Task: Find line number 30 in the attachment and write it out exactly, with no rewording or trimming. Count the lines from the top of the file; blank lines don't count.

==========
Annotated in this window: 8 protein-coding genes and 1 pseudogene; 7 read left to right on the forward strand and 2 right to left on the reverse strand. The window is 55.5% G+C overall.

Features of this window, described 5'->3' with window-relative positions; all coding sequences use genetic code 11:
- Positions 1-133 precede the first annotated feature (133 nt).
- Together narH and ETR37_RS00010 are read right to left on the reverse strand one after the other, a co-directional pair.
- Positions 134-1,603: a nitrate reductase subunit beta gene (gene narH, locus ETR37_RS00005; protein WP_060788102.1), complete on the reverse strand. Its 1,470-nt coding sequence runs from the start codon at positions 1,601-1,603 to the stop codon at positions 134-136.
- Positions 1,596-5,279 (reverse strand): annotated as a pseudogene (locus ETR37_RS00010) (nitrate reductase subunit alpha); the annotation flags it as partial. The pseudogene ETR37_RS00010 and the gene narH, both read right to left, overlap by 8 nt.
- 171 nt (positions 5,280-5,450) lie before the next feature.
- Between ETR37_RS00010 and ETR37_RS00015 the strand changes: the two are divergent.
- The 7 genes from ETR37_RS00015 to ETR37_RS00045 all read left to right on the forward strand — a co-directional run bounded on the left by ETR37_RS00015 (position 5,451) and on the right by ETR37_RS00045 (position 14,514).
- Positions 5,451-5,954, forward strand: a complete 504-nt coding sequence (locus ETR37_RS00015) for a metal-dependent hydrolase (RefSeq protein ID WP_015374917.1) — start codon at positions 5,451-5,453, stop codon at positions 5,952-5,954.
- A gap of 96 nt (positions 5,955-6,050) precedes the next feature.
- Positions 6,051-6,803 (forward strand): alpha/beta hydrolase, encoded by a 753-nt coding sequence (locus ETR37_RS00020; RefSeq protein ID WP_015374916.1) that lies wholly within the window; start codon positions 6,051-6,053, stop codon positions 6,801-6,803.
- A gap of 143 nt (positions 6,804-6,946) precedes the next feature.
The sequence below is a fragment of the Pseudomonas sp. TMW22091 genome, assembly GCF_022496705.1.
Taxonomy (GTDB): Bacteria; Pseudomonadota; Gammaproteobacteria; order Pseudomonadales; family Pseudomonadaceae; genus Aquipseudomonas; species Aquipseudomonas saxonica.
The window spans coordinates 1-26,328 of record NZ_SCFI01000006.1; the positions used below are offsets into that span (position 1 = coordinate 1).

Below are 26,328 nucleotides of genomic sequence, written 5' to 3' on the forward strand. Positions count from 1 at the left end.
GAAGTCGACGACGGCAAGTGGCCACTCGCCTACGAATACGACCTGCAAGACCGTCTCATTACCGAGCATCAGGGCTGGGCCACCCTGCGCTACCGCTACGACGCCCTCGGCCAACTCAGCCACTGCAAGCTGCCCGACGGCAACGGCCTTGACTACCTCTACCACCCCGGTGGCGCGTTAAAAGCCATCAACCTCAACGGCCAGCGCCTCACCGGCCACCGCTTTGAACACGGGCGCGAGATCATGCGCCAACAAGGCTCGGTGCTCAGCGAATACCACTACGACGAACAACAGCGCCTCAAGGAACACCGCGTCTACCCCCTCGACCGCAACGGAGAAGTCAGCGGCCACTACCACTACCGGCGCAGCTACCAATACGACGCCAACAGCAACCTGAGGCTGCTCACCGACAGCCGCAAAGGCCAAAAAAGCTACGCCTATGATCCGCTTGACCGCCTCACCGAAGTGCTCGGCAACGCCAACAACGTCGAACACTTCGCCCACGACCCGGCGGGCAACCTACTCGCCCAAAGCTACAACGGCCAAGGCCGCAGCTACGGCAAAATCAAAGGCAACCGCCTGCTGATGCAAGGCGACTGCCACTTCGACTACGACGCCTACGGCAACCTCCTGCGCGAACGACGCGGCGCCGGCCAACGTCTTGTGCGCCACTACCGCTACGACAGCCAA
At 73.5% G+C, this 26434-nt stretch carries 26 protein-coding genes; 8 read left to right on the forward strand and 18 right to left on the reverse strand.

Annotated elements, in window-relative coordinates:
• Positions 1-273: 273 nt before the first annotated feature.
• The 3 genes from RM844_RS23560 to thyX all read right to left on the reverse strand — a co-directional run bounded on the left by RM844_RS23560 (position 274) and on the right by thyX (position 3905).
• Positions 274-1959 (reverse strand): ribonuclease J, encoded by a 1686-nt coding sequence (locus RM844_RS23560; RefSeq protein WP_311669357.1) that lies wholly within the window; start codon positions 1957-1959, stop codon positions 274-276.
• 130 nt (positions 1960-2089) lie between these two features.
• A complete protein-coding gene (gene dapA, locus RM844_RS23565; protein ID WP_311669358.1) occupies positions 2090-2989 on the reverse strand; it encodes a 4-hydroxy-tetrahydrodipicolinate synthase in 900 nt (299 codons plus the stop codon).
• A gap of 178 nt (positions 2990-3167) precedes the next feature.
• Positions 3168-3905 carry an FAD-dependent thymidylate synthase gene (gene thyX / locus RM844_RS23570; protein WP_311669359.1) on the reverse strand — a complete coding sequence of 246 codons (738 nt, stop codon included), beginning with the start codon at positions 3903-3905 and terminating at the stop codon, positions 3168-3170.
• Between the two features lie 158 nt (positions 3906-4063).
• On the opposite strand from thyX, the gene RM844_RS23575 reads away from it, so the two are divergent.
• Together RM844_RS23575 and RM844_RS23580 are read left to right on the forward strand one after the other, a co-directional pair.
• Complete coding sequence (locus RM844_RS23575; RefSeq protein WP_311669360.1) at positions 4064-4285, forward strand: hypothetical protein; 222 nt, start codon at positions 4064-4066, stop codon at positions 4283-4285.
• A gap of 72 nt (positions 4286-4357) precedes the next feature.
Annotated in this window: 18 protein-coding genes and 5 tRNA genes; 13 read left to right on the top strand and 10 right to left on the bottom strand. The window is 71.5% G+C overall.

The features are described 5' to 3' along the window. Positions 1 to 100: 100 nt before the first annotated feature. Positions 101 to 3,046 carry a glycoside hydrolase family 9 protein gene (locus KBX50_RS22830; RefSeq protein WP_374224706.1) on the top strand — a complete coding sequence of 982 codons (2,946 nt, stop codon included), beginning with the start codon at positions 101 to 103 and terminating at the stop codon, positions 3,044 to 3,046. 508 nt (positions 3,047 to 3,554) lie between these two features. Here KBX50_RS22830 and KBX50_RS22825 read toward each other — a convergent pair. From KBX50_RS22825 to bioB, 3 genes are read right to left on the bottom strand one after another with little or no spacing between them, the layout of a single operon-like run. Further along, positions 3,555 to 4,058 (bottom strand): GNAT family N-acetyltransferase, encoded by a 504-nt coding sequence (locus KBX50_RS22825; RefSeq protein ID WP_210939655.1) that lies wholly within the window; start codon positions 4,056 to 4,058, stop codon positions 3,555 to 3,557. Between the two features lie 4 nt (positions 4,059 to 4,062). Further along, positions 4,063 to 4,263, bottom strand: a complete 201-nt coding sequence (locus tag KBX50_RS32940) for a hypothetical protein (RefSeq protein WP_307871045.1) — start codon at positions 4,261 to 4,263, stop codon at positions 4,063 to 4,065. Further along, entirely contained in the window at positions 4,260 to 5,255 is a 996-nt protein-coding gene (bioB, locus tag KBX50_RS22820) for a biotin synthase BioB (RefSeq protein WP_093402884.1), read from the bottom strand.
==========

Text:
• Together RM844_RS23575 and RM844_RS23580 are read left to right on the forward strand one after the other, a co-directional pair.